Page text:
State # 14 Vermont March 4, 1791

  • June 1791 Fr. John Dubois escapes the French Revolution and flees to America. He was the first Bishop of New York who was not Irish-born and remains the only Bishop or Archbishop of New York who was not either of Irish birth or of Irish ancestry.

State # 15 Kentucky June 1, 1792

Fever 1793 (2000) by Laurie Halse Anderson

During the summer of 1793, Mattie Cook lives above the family coffee shop with her widowed mother and grandfather. Mattie spends her days avoiding chores and making plans to turn the family business into the finest Philadelphia has ever seen. But then the fever breaks out.

Disease sweeps the streets, destroying everything in its path and turning Mattie’s world upside down. At her feverish mother’s insistence, Mattie flees the city with her grandfather. But she soon discovers that the sickness is everywhere, and Mattie must learn quickly how to survive in a city turned frantic with disease.- Amazon Description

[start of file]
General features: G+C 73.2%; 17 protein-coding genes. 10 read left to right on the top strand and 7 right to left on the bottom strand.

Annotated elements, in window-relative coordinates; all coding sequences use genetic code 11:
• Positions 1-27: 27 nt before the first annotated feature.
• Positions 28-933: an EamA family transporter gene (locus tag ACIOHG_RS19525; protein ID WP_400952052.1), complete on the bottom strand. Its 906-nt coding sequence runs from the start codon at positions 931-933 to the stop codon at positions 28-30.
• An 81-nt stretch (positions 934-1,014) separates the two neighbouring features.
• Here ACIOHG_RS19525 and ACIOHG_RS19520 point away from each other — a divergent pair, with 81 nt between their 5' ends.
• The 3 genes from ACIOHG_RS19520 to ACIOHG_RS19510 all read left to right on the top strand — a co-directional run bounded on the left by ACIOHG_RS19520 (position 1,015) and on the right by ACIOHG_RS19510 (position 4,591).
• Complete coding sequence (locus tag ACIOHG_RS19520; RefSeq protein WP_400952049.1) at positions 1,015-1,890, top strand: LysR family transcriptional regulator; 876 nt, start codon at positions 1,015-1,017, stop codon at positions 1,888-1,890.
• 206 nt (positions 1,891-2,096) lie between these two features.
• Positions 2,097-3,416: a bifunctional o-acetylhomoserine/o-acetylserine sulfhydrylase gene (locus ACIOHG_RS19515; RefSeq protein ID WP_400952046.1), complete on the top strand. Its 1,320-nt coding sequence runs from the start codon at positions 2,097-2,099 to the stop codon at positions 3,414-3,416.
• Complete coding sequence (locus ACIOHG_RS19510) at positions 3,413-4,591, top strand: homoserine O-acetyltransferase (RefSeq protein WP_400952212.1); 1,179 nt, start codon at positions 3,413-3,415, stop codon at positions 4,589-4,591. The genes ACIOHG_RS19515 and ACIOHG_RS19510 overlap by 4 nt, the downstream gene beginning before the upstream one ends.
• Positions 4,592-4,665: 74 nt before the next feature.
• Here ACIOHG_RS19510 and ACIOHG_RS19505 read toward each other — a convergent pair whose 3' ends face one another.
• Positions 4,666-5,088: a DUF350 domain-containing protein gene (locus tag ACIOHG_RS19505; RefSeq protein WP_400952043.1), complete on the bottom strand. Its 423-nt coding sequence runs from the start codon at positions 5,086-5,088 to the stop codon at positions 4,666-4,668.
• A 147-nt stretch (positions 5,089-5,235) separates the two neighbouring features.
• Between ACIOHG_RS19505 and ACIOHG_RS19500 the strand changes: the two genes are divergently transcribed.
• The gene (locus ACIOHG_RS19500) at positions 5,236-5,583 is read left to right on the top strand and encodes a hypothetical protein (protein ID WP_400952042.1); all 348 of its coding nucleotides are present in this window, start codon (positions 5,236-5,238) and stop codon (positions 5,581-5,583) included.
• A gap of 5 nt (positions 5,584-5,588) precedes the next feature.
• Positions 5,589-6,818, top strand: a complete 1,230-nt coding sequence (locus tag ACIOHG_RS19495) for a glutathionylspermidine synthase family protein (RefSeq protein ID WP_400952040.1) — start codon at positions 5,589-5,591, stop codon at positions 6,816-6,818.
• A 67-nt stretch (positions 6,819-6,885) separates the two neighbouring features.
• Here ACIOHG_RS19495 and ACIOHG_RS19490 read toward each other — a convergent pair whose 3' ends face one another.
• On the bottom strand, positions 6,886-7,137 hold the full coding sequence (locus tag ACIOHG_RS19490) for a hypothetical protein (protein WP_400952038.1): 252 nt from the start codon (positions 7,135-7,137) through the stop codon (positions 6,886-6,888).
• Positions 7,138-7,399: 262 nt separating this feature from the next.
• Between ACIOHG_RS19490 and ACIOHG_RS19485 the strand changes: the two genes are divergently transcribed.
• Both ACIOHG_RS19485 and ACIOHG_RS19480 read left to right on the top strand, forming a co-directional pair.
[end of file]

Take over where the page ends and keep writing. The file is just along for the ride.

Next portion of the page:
May 12, 1795 –  Urim and Thummim  Congregationalist minister Ezra Stiles ( December 10, 1727 – May 12, 1795) dies. He was one of the founders of Brown University and is noted as the seventh president of Yale College (1778–1795). Yale College is the undergraduate college of Yale University. The Yale University coat of arms is the primary emblem of Yale University. It has a field of the color Yale Blue with an open book and the Hebrew words Urim & and Thummim inscribed upon it in Hebrew letters. Below the shield on a scroll appears Yale’s official motto, Lux et Veritas (Latin for “Light and Truth”). Lux et Veritas has been used for several university mottoes including Indiana University and the University of Montana.